Telling the story: Samson & Delilah

given on Sunday, February 19 2012

Telling the story:  Samson and Delilah

Women, wine leave Samson’s reign in shambles

The press release accompanying the latest movie poster leaves a lot to the imagination.  This story is one many already know so why did the producers think it was important to reissue it?

The young Jewish students had probably wondered why they had to learn about this judge, too.  He certainly did not seem to follow God’s laws, yet for some reason the priests wanted them to learn about him.

A little background may help set up the students to understand why stories about Samson are included in the studies.  Judges tells the stories of 12 individuals who were responsible for freeing the Israelites from the control of the Philistines.

The stories of Samson may well be the most memorable because they are so sensational.  Consider the images that Google provides when doing a search.  Most could not be published in church, and the movie’s poster was one of the tamest.  Cecil B. DeMille recognized the elements of a blockbuster movie.

Why are the stories retold?  Look at Samson’s birth.  For years his mother had not conceived, and yet an “Angel of the Lord” appeared and told her that she would give birth to a son.  This story of a late pregnancy also comes with instructions:

. . . he told me, ‘You’re pregnant. You’re going to give birth to a son. Don’t drink any wine or beer and eat nothing ritually unclean. The boy will be God’s Nazirite from the moment of birth to the day of his death.'”

After she told her startled husband, the Angel of the Lord reappeared and repeated the instructions.

Turns out that the instructions are key to Samson’s stories, and the classification of Nazirite is also significant.  A Nazirite could not drink any intoxicants, could not cut one’s hair, nor could one touch any dead body-even if a parent.

As storytelling goes, these restrictions foreshadow real trouble for Samson as he reaches adulthood.  In fact, Samson sounds spoiled.  As a young man, he is ready to marry and as a Nazirite he is expected to marry within the faith, an Israelite.  But he looks around and sees a Philistine woman that pleases him:  3 Samson said to his father, “Get her for me. She’s the one I want—she’s the right one.”

And Samson’s troubles begin.  He does not follow the lifestyle of a Nazirite, nor does he follow his parents’ advice much less God’s.  This young Nazirite is mixed up with the Philistines and both women and wine stir up problems for Samson.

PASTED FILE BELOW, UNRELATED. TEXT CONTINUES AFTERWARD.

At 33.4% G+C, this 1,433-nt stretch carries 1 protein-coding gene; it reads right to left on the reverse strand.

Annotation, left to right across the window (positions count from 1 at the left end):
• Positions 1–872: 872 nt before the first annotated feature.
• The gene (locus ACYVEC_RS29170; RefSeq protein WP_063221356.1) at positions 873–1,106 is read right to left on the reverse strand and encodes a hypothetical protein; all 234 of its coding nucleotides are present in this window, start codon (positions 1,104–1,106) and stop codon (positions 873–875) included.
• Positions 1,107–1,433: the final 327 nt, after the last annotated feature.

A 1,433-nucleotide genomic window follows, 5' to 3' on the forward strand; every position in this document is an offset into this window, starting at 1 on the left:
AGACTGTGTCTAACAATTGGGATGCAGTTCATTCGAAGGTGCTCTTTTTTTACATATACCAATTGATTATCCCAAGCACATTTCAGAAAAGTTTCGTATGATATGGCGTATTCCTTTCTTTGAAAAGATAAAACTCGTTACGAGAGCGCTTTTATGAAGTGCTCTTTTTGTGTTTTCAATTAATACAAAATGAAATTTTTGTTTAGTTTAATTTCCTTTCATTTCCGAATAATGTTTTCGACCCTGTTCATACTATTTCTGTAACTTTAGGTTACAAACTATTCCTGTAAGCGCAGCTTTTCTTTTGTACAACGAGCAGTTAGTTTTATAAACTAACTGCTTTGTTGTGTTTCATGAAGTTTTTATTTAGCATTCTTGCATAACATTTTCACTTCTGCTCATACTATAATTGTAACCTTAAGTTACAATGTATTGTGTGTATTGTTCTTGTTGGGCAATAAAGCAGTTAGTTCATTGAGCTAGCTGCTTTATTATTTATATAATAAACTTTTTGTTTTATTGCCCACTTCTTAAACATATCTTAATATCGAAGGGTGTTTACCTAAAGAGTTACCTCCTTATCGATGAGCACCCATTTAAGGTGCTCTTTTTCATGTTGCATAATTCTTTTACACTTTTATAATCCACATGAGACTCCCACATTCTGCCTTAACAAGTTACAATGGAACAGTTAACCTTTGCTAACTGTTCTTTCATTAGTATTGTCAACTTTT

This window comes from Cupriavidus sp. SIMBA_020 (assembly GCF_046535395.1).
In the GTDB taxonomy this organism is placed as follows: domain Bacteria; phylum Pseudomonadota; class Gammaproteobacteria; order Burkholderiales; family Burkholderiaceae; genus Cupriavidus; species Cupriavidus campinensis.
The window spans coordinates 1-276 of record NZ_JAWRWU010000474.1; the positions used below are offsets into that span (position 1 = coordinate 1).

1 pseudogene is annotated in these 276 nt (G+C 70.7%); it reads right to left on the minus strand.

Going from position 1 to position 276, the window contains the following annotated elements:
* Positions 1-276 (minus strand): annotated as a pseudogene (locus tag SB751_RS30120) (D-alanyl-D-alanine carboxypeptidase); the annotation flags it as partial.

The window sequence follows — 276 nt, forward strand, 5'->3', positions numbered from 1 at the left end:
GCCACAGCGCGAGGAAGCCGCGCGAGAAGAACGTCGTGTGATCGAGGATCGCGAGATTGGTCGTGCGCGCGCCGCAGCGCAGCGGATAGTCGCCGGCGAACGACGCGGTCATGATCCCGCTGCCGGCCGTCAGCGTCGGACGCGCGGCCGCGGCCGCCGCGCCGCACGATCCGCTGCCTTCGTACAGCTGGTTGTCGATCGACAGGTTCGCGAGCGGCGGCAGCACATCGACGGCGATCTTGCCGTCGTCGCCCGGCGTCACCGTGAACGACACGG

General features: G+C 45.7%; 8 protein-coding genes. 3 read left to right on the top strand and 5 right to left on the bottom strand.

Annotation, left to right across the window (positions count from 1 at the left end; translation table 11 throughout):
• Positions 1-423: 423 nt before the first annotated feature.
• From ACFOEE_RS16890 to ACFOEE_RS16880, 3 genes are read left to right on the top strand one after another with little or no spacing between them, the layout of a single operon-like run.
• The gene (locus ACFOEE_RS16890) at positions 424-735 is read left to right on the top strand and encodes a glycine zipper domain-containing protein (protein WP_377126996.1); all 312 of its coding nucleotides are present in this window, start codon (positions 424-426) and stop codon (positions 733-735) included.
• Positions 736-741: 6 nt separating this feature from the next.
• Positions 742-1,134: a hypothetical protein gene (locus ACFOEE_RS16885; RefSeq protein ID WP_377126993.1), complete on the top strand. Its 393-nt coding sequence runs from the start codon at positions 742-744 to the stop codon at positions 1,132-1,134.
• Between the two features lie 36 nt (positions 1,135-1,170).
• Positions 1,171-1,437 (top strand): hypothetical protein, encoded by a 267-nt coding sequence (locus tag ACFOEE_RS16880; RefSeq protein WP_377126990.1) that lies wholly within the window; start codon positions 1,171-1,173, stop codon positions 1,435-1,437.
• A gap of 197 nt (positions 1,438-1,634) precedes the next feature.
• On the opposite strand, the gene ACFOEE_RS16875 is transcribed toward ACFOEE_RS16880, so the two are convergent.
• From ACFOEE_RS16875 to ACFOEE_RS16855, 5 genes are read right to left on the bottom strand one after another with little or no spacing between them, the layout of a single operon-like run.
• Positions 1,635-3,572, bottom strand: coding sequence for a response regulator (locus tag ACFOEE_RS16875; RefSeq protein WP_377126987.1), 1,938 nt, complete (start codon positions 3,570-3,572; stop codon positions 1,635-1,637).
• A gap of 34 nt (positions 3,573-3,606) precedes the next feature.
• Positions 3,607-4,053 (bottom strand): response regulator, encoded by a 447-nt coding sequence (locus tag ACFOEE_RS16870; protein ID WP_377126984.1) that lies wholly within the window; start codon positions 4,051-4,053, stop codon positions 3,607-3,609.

The priests used Samson’s stories because it demonstrated what happens when one does not follow God’s law.  Adolescent Israelites including Jesus, certainly listened to all the details with special interest. Samson’s story is a story of what not to do.  It has all the key, tantalizing human ingredients for a blockbuster that Cecil B. DeMille recognized.  [By the way, Jesus was also a Nazarene that according to Harper’s Bible Dictionary was another term for the Nazirite making another connection for today’s Christians.]

There are at least three acts to Samson’s story.  He begins drinking wine and chasing women.  Yet, God has a plan and the key is the extraordinary strength connected to his uncut locks of hair—remember one precept of a Nazirite is not to cut the hair.

Act I:  Samson is attracted to a Philistine woman and marries outside his faith.  Remember the Philistines ruled the Israelites.  He goes by a vineyard, a lion attacks and he kills him with his bare hands.

Act II:  Samson returns to marry the Philistine woman, passes the lion’s dead body—another Nazirite precept was not to touch any dead body—and finds honeycomb inside it.  He reaches into it and eats the honey.

Continuing the story, at the wedding he creates a riddle and is tricked by the woman to reveal the solution.  One thing leads to another:  his father-in-law gives Samson’s wife to a friend; Samson gets made and wants revenge.  He battles a group of Philistines, destroys them, and ends up going to live in a cave.

Act III:  Men from Judah, Israelites, confront Samson in the cave, he comes out, and whether tricked or not, a battle ensues and Samson becomes Israel’s leader for 20 years.  Still, he falls in love with another Philistine woman, Delilah.

The climax of the story comes when she cuts his hair in his sleep, he loses his strength and is captured by the Philistines.  The trouble that Samson keeps getting into connects to his failure to follow the Nazirite lifestyle.  He fails to follow God.